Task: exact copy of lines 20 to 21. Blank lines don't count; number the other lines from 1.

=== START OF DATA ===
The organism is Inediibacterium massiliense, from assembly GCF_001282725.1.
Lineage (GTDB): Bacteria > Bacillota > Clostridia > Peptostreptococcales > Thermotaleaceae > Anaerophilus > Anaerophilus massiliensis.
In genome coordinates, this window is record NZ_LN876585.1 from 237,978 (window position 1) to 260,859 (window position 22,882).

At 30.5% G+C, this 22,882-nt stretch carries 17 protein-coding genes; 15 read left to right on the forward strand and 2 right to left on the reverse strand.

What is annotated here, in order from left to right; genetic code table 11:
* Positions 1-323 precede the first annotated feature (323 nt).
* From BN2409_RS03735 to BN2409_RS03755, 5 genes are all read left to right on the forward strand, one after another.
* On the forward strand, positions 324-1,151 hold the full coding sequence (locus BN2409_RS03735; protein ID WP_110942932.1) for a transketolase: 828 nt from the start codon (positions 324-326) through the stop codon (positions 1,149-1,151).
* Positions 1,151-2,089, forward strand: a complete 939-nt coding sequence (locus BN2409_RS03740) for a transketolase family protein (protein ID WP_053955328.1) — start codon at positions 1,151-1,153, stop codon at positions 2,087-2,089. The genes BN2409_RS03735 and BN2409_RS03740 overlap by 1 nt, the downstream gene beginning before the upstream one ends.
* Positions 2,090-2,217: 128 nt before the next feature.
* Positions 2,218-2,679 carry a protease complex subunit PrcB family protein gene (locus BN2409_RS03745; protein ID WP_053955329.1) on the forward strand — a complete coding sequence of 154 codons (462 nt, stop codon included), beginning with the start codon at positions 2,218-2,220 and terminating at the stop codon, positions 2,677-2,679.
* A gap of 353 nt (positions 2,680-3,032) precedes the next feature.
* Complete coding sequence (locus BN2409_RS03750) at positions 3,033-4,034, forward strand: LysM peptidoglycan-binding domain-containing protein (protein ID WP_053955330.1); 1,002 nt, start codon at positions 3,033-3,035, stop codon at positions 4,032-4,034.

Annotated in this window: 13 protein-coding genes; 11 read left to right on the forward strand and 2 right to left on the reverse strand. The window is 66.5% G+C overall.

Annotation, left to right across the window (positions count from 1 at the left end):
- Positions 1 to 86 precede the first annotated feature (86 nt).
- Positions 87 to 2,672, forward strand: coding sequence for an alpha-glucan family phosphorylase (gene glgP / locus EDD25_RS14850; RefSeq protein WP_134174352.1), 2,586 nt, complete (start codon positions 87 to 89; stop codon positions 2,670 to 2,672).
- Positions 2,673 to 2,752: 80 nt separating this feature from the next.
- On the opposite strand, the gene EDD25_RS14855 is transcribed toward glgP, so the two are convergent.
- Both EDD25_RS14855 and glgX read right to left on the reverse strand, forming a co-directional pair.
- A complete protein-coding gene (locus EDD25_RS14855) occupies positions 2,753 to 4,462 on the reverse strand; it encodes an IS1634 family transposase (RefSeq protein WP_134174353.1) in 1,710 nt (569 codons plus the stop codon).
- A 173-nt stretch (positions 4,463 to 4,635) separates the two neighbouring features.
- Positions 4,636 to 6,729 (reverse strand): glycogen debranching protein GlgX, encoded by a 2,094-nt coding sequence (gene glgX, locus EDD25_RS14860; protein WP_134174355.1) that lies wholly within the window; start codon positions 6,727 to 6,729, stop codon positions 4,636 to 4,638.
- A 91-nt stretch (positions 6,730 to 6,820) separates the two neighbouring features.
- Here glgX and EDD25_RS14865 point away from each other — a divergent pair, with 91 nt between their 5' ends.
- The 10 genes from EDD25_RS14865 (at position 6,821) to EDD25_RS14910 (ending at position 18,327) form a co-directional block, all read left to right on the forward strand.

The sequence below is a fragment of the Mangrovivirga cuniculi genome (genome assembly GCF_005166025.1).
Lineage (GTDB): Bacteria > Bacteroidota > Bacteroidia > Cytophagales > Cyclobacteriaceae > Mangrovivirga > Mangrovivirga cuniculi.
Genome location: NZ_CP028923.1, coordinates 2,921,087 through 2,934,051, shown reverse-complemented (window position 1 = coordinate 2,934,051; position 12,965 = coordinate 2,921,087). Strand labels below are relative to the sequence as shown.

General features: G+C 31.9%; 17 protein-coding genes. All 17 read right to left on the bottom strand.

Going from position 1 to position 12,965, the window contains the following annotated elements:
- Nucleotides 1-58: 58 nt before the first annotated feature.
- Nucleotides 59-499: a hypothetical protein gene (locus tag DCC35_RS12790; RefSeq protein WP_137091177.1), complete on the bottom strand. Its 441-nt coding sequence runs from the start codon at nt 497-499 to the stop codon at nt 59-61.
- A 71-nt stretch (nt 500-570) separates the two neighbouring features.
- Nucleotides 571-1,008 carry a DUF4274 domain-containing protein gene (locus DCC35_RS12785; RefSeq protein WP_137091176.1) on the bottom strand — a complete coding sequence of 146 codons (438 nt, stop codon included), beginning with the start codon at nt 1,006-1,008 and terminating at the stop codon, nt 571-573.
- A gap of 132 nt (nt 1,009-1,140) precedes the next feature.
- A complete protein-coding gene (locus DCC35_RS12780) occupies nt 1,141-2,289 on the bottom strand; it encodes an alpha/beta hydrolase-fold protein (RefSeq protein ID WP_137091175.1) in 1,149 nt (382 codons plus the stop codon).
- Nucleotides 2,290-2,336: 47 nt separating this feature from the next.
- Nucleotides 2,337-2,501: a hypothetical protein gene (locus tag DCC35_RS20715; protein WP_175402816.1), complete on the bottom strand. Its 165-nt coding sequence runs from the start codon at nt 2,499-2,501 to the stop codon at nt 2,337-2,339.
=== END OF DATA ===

- Both EDD25_RS14855 and glgX read right to left on the reverse strand, forming a co-directional pair.
- A complete protein-coding gene (locus EDD25_RS14855) occupies positions 2,753 to 4,462 on the reverse strand; it encodes an IS1634 family transposase (RefSeq protein WP_134174353.1) in 1,710 nt (569 codons plus the stop codon).